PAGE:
“Here is a girl trying to change her story” (276) Mysti Murphy knows that the people in her family – “a person who paints and cooks and never leaves the house … a person with a job who gently tries to get everyone to leave the house together … a bratty little uninformed person who practices raising an eyebrow as a hobby … [and] a girl person who would just like everyone to leave her alone by the window…” (7) – would make for an interesting story.  Her strange story begins within a story, since she came into this world believing she was a characterRead More →

In the hands of a master storyteller. That’s where I like to find myself. Where I can let go completely, feast on the imagery, devour the delicious characters, and fall head over heels into an exquisitely constructed world.   Chock full of insights, life lessons, patient wisdom, and human truths, the work of a true craftsman (or woman) serves them to you like your favorite dessert, allowing you to savor, wanting more, and leaving you ultimately satiated and satisfied beyond belief.  What a sublime treat, then, to have spent time in the deft hands of master Deborah Wiles, in the second of her documentary novelsRead More →

It’s starting again: the loud buzzing in his ears, the crows following him everywhere, the cold sweats and paranoia, and the voice in his head.  Miles had a schizophrenic breakdown  two years ago on the beach near his San Francisco home and he’s blamed himself every day since for the destruction it caused his family.  He’s supposed to be managing his disease with a cocktail of meds and weekly talk therapy, but he knows it isn’t working, and  he’s gotta do something to fix his broken brain and his damaged family: “Sick. Schizo. And it really only feels like a matter of time before theyRead More →

Gamers often play video games for the thrill of the game, for the confidence-building rewards as they move from level to level, or for the opportunity to act in a heroic role.  Others play for the power, competition, action, and sometimes violence experienced vicariously through the game. Although it is not played online but in real life, BZRK Apocalypse by Michael Grant describes a conflict that resembles a massive multiplayer online game (MMOG).  Grant’s science fiction thriller is the last in the BZRK trilogy, and the stakes in this final battle are high; the fate of BZRK players is death or madness.  Sixteen-year-old Sadie McLure, akaRead More →

In his last published work,On a Clear Day, Walter Dean Myers imagines a world not too different from the one we live in today: globalization has enabled 8 giant, multi-national corporations to take over every aspect of our lives, entrenching people into rigid socio-economic classes with little hope of upward mobility; millions living on the edge of poverty turn towards racial and class violence as a means of survival; the food supply is heavily regulated and people are starving to death on a daily basis; terrorism is on the rise in all parts of the world; and the global education system has been dismantled in favor ofRead More →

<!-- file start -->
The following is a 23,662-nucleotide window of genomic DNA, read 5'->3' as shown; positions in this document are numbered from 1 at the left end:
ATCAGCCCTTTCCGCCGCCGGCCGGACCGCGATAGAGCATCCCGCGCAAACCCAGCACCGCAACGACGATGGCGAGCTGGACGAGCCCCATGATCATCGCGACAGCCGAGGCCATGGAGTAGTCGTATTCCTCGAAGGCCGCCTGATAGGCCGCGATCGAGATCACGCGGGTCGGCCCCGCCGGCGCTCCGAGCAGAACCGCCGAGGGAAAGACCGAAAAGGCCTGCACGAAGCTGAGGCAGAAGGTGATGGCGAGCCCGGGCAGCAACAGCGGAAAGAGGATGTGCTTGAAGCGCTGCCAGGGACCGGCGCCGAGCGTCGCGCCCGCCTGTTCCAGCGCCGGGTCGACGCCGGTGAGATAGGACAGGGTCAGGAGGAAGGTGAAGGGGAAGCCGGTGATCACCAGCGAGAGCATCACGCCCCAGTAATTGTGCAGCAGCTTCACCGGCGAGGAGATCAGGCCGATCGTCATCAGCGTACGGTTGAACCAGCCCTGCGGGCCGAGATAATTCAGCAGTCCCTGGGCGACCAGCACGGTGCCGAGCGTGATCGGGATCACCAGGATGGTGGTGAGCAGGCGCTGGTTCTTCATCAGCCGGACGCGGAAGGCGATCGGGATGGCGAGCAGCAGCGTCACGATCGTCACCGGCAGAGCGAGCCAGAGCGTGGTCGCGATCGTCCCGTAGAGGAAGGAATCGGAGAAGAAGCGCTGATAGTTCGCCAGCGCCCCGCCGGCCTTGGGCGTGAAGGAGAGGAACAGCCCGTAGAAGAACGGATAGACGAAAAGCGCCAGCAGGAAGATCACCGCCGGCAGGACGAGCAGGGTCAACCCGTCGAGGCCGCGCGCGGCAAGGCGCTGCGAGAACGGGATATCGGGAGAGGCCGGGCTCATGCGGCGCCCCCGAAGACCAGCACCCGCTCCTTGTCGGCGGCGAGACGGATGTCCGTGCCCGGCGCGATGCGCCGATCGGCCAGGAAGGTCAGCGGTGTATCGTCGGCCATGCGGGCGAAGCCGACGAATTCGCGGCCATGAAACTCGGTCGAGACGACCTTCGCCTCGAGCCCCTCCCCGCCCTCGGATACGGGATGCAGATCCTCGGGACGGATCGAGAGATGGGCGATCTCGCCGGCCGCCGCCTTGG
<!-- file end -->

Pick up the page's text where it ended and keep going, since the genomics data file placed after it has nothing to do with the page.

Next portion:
John Feinstein puts you in the heart of the game.  Doesn’t matter if it’s the baseball field, the basketball court, or the football field, when you open up the pages of one of his books, you are in the center of the action with the thrill, the agony, and the controlled chaos of sport whirling around you.  Years of sports experience, finely honed descriptive skills, and a gift for storytelling combine to make Feinstein’s young adult novels captivating, action-oriented, and worth reading whenever you can get your hands on one. In The Walk On, out this Fall from Knopf, we meet freshman Alex Myers. His folksRead More →

“i became insane, with long intervals of horrible sanity” — EDGAR ALLAN POE I love origin stories.  How did the times in which a person lived, the circumstance of their life, their internal demons, weaknesses, and strengths, all collide into make him (or her) into whatever it was he/she became?  The darker, the more enigmatic, the better; and so I was delighted by Jessica Verday’s foray into the youth of a man whose torment we know all too well. It’s a dark and stormy night in Philadelphia in 1826, when Annabel Lee disembarks from a steamer ship that has brought her from Siam to live withRead More →

Cristina Moracho‘s debut, Althea & Oliver, reads like a bandage is being ripped off your skin.  The wound beneath needs to be exposed to the air, but you’re afraid to see it, and it hurts.  So you pick around the edges, but the bandaid is sticky and clings to your skin, pulling the hair on your arm.  It hurts to try, but you’re desperate to get it off, almost to the point of maddening impatience.  Then, the point of no return is reached and with one painful, sharp tug, you rip off the bandaid and, despite the shock of sharp pain, you can exhale andRead More →

Michael Grant excels at taking a reader to the edge (or sometimes beyond) of what frightens you, I mean deeply frightens you, displaying the slippery slope down into the dark recesses, the murky depths that blur the lines between right, wrong, and no-win situations, and of course the madness that’s ready to consume you when looking into the face of your nightmares is too much. With his techno-thriller series BZRK winding down, Grant turns his attention inward to explore the choices and their consequences that we make in our daily lives. Choices that impact others and could be (should be?) judged as good or evil.Read More →